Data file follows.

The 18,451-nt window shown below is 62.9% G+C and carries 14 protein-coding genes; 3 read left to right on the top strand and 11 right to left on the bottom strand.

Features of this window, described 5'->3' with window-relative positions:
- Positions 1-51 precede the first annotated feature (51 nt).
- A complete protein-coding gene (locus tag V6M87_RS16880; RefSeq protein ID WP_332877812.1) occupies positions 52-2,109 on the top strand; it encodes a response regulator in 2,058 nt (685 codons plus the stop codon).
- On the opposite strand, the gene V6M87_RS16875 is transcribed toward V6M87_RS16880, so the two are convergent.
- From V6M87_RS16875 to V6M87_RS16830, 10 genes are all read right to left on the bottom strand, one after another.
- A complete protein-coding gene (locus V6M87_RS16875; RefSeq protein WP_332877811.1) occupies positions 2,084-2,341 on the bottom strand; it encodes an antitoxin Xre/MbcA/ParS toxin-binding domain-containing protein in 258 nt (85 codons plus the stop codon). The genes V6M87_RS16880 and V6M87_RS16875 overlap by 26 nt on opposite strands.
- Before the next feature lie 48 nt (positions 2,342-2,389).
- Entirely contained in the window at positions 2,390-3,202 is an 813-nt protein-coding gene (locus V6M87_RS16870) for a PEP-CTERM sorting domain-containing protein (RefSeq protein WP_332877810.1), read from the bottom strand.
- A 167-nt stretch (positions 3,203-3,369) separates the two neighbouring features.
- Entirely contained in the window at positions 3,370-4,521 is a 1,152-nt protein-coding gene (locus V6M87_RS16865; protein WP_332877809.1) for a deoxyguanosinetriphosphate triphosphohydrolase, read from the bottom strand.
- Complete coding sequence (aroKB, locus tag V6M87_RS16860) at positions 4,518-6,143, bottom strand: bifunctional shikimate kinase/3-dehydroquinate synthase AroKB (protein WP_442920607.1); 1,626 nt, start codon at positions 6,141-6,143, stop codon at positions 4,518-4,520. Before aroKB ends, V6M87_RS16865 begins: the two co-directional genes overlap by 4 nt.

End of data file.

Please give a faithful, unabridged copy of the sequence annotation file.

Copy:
The 18,451-nt window shown below is 62.9% G+C and carries 14 protein-coding genes; 3 read left to right on the top strand and 11 right to left on the bottom strand.

Features of this window, described 5'->3' with window-relative positions:
- Positions 1-51 precede the first annotated feature (51 nt).
- A complete protein-coding gene (locus tag V6M87_RS16880; RefSeq protein ID WP_332877812.1) occupies positions 52-2,109 on the top strand; it encodes a response regulator in 2,058 nt (685 codons plus the stop codon).
- On the opposite strand, the gene V6M87_RS16875 is transcribed toward V6M87_RS16880, so the two are convergent.
- From V6M87_RS16875 to V6M87_RS16830, 10 genes are all read right to left on the bottom strand, one after another.
- A complete protein-coding gene (locus V6M87_RS16875; RefSeq protein WP_332877811.1) occupies positions 2,084-2,341 on the bottom strand; it encodes an antitoxin Xre/MbcA/ParS toxin-binding domain-containing protein in 258 nt (85 codons plus the stop codon). The genes V6M87_RS16880 and V6M87_RS16875 overlap by 26 nt on opposite strands.
- Before the next feature lie 48 nt (positions 2,342-2,389).
- Entirely contained in the window at positions 2,390-3,202 is an 813-nt protein-coding gene (locus V6M87_RS16870) for a PEP-CTERM sorting domain-containing protein (RefSeq protein WP_332877810.1), read from the bottom strand.
- A 167-nt stretch (positions 3,203-3,369) separates the two neighbouring features.
- Entirely contained in the window at positions 3,370-4,521 is a 1,152-nt protein-coding gene (locus V6M87_RS16865; protein WP_332877809.1) for a deoxyguanosinetriphosphate triphosphohydrolase, read from the bottom strand.
- Complete coding sequence (aroKB, locus tag V6M87_RS16860) at positions 4,518-6,143, bottom strand: bifunctional shikimate kinase/3-dehydroquinate synthase AroKB (protein WP_442920607.1); 1,626 nt, start codon at positions 6,141-6,143, stop codon at positions 4,518-4,520. Before aroKB ends, V6M87_RS16865 begins: the two co-directional genes overlap by 4 nt.